Today, December 21, is the Winter Solstice: the moment of the year when the Northern Hemisphere tilts farthest from the sun. Around the Solstice, daylight in the Maine Woods is short – well under nine hours. Nights are long, dark, and cold. The sun rises and sets far to the south, and even at noon, it hangs low above the southern horizon. Four frozen months stretch ahead, in which the woods and waters will lie dormant under an icy blanket.
But the moment of greatest darkness is also the moment we turn back toward the light. Starting tomorrow, each successive day will be a bit longer. The sun will rise and set a little farther to the north, and climb a little higher in the sky. The change will be hardly noticeable at first. Nonetheless, by the end of January, we will gain a full hour of light.
To me, the darkness of winter does not seem like a black void. The long nights allow me to bask in the soft glow of moon and stars, whose silvery light echoes off the snowy Earth. And the physical darkness helps me to focus on the light that my eyes cannot see – the light of the spirit – deep within me and all around me: in the sky above; in the forest, mountains, and ponds; even in the soil beneath my feet, waiting to spring into new life in due season.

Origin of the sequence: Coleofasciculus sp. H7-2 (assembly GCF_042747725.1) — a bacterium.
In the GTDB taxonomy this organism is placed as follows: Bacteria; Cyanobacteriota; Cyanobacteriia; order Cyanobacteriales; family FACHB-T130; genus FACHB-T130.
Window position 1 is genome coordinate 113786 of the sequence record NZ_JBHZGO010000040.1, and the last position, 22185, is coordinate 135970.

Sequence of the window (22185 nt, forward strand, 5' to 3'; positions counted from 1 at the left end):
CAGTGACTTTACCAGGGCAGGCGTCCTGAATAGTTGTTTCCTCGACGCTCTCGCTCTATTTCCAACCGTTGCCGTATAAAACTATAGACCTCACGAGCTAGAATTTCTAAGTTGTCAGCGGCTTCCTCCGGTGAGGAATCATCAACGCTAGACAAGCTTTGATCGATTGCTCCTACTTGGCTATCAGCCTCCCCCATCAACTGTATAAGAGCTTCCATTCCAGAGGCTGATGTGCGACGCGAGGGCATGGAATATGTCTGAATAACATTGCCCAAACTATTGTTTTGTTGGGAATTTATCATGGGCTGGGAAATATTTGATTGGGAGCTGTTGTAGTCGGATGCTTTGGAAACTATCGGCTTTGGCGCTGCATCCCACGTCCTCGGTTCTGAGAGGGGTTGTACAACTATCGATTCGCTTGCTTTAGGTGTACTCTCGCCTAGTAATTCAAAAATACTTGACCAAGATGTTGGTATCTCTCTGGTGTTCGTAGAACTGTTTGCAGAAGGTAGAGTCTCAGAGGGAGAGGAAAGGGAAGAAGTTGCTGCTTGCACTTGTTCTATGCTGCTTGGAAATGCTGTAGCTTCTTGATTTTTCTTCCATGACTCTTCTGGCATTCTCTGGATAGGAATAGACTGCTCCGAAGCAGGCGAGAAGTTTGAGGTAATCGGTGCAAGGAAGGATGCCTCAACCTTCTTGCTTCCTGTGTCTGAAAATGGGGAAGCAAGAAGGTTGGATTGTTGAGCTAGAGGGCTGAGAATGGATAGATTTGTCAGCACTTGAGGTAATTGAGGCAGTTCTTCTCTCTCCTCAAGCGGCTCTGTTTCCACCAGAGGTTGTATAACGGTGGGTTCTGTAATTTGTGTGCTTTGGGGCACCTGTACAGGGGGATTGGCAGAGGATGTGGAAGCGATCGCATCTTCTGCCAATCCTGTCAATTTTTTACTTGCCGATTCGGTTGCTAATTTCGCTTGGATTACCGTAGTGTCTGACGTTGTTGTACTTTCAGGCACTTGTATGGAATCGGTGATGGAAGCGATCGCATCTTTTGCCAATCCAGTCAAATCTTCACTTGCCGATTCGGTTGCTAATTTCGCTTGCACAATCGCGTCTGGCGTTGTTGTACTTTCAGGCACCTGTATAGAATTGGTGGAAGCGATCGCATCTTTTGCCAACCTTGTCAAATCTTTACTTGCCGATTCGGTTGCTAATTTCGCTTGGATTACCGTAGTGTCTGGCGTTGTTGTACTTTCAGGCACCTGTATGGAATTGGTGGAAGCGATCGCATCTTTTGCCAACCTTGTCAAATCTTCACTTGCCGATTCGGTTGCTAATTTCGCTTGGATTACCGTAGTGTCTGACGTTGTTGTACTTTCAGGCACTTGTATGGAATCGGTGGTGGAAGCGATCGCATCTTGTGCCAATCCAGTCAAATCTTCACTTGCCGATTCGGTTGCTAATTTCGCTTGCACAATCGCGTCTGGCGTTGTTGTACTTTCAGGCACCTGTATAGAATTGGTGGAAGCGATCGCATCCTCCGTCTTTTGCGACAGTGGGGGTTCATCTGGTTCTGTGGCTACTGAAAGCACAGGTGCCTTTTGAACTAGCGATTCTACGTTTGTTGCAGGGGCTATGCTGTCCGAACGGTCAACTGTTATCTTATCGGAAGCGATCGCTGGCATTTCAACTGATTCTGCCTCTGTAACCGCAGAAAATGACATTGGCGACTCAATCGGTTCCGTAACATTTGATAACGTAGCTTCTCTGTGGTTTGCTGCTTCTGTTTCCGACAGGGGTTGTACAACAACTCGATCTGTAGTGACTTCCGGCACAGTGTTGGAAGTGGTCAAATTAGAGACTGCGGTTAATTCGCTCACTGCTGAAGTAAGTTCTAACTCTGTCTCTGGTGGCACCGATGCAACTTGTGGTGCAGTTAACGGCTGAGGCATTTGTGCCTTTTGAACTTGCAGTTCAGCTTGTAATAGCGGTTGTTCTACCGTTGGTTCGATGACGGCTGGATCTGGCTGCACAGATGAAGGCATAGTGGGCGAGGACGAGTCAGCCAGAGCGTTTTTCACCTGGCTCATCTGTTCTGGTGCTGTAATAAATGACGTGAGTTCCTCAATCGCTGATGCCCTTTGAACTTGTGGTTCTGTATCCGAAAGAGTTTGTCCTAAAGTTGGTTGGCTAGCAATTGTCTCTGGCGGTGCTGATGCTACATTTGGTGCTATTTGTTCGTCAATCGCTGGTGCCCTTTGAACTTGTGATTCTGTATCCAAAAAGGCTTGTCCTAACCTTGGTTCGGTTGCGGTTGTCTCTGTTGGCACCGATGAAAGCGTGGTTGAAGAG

Last February, while living in my off-the-grid cabin on the shore of First Roach Pond, far from the nearest neighbor, I sang the folk hymn, “I Wonder as I Wander.” The song comes from the southern end of the Appalachian Mountain chain that I see, in its northerly incarnation, from my own shore.
Although the words specifically consider the Christmas story, I believe they reflect a universal longing. Each of us is so small, and the cosmos is so vast. How can our lives possibly have any significance? And yet, somehow, they do. We are intimately connected with a whole so great that it far surpasses our limited ability to comprehend.
It can be hard, in the hurry and stress of daily life, to feel that connection. During this hectic season, may we all find some time to step outside: to wander under the winter sky, to wonder, and to seek, with the eyes of our spirit, the light that shines in the darkness.
Star photos taken by Eddie O’Leary; dawn photo taken by Wendy Weiger.